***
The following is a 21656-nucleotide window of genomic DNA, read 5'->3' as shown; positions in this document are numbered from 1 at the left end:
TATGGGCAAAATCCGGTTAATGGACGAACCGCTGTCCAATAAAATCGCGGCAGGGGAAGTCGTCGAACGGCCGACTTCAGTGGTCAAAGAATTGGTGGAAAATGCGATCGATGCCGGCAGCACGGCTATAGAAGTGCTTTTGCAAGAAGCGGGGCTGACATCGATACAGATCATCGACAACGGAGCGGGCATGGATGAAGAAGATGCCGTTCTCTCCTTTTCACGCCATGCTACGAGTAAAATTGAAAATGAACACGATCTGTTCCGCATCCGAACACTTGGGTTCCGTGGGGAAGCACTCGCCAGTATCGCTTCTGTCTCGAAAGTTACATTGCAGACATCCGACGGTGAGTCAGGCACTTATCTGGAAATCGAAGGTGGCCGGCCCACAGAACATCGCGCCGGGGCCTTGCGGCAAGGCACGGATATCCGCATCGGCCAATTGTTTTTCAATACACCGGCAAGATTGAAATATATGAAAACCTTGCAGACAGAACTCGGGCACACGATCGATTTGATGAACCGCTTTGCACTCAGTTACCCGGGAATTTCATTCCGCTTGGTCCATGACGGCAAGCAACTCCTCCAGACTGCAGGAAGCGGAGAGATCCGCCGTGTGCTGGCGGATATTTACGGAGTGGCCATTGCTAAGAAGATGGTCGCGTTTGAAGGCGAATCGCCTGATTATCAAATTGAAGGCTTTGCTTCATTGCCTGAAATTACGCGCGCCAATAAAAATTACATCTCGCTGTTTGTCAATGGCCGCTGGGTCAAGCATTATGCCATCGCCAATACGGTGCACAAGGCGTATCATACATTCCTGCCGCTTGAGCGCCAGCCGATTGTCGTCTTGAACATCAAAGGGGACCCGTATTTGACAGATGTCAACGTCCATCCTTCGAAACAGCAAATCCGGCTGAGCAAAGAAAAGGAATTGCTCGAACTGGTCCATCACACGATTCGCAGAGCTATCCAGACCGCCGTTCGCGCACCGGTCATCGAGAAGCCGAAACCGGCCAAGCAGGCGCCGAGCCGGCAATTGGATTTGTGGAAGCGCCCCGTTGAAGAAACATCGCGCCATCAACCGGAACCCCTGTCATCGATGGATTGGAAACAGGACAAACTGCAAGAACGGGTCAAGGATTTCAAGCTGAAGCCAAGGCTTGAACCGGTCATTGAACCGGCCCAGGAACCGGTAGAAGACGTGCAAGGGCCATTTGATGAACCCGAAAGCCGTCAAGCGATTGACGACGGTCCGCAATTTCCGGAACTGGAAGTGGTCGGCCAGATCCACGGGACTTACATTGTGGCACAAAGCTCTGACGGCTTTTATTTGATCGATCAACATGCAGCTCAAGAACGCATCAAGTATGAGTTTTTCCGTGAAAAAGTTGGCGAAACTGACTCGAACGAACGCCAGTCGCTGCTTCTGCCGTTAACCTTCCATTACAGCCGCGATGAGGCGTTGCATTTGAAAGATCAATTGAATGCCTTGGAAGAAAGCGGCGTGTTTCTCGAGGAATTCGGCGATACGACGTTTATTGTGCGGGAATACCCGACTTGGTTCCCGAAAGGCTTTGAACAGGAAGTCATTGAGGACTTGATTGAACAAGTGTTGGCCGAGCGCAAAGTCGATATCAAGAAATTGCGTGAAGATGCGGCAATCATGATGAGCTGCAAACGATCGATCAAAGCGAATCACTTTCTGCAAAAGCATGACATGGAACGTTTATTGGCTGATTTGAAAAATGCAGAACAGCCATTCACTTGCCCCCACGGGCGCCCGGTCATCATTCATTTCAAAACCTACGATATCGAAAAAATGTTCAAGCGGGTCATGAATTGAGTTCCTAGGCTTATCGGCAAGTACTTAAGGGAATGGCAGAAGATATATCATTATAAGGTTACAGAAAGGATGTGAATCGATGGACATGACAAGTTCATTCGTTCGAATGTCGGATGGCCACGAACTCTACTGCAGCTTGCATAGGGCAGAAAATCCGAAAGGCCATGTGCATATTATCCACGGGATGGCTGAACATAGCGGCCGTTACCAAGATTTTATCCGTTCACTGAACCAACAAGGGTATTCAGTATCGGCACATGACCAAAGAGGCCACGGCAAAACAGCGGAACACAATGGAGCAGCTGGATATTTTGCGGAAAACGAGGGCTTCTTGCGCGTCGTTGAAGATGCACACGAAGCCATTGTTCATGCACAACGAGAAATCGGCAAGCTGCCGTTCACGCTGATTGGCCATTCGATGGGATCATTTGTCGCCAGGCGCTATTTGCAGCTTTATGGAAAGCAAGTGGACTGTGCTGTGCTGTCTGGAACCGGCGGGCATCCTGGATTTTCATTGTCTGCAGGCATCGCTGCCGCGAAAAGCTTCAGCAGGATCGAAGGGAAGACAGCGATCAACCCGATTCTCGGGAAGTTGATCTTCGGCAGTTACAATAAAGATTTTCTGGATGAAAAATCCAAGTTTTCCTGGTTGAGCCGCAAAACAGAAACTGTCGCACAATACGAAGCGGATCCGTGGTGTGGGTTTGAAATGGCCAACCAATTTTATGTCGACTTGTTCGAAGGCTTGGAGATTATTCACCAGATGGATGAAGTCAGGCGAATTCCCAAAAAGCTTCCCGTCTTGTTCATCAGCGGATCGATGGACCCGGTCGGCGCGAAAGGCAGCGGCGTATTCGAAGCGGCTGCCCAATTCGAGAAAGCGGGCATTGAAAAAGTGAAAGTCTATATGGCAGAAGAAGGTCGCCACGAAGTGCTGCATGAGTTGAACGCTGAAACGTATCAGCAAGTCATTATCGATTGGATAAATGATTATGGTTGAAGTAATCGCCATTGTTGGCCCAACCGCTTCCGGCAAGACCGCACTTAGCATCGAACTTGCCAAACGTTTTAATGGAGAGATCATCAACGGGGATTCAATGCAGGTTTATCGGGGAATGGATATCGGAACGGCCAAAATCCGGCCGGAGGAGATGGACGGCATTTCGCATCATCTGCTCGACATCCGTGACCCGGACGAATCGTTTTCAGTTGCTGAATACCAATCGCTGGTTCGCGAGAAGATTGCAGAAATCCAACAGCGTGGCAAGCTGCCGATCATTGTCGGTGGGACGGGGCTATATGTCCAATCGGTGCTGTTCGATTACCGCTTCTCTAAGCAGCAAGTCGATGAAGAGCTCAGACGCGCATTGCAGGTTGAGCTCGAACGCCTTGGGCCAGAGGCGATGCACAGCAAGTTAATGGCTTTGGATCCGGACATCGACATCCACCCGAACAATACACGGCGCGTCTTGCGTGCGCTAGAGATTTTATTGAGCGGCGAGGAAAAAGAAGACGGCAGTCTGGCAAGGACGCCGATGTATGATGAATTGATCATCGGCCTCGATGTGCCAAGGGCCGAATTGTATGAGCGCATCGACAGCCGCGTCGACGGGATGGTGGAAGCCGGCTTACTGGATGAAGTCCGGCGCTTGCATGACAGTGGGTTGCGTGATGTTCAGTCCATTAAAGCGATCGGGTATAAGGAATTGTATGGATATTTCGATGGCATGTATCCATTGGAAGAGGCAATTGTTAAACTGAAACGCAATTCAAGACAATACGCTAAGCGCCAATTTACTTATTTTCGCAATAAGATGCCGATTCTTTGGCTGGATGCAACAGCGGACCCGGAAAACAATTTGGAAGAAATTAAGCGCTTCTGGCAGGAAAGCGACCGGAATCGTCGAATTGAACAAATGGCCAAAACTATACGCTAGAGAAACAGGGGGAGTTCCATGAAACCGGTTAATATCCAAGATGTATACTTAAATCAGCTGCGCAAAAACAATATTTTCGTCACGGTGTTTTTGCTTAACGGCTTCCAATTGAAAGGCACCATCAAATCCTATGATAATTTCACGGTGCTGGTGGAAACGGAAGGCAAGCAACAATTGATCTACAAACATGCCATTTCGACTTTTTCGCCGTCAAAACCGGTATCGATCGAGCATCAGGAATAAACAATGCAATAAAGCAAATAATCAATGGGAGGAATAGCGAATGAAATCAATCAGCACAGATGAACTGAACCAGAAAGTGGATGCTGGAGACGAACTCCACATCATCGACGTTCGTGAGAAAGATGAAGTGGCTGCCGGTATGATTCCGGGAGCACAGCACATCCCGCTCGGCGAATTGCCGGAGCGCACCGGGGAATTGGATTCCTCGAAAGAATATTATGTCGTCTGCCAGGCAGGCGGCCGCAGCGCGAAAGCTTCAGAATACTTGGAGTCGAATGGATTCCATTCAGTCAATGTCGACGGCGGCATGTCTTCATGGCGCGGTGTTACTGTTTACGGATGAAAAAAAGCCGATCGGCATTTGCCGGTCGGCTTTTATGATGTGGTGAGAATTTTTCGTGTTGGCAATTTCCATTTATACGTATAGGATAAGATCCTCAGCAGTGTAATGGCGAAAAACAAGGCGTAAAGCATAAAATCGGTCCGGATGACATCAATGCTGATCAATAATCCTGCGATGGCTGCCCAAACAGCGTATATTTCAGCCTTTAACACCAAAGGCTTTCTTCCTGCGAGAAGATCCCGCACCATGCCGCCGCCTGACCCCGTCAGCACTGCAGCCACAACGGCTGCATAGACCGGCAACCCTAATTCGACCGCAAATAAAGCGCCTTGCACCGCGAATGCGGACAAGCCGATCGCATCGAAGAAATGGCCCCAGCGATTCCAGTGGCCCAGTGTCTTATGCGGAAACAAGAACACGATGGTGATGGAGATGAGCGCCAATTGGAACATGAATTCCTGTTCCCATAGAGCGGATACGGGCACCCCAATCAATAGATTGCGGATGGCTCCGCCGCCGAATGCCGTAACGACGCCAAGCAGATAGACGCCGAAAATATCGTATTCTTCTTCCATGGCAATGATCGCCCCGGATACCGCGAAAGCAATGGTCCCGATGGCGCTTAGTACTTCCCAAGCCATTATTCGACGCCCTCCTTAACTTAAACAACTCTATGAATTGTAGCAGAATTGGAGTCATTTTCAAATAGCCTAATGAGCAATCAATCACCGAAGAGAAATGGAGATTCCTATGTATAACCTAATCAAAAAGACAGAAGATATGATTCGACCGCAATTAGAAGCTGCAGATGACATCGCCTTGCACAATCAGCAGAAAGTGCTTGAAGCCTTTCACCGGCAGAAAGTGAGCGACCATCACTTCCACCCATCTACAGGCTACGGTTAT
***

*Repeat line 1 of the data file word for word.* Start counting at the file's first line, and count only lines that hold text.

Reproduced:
The following is a 21656-nucleotide window of genomic DNA, read 5'->3' as shown; positions in this document are numbered from 1 at the left end: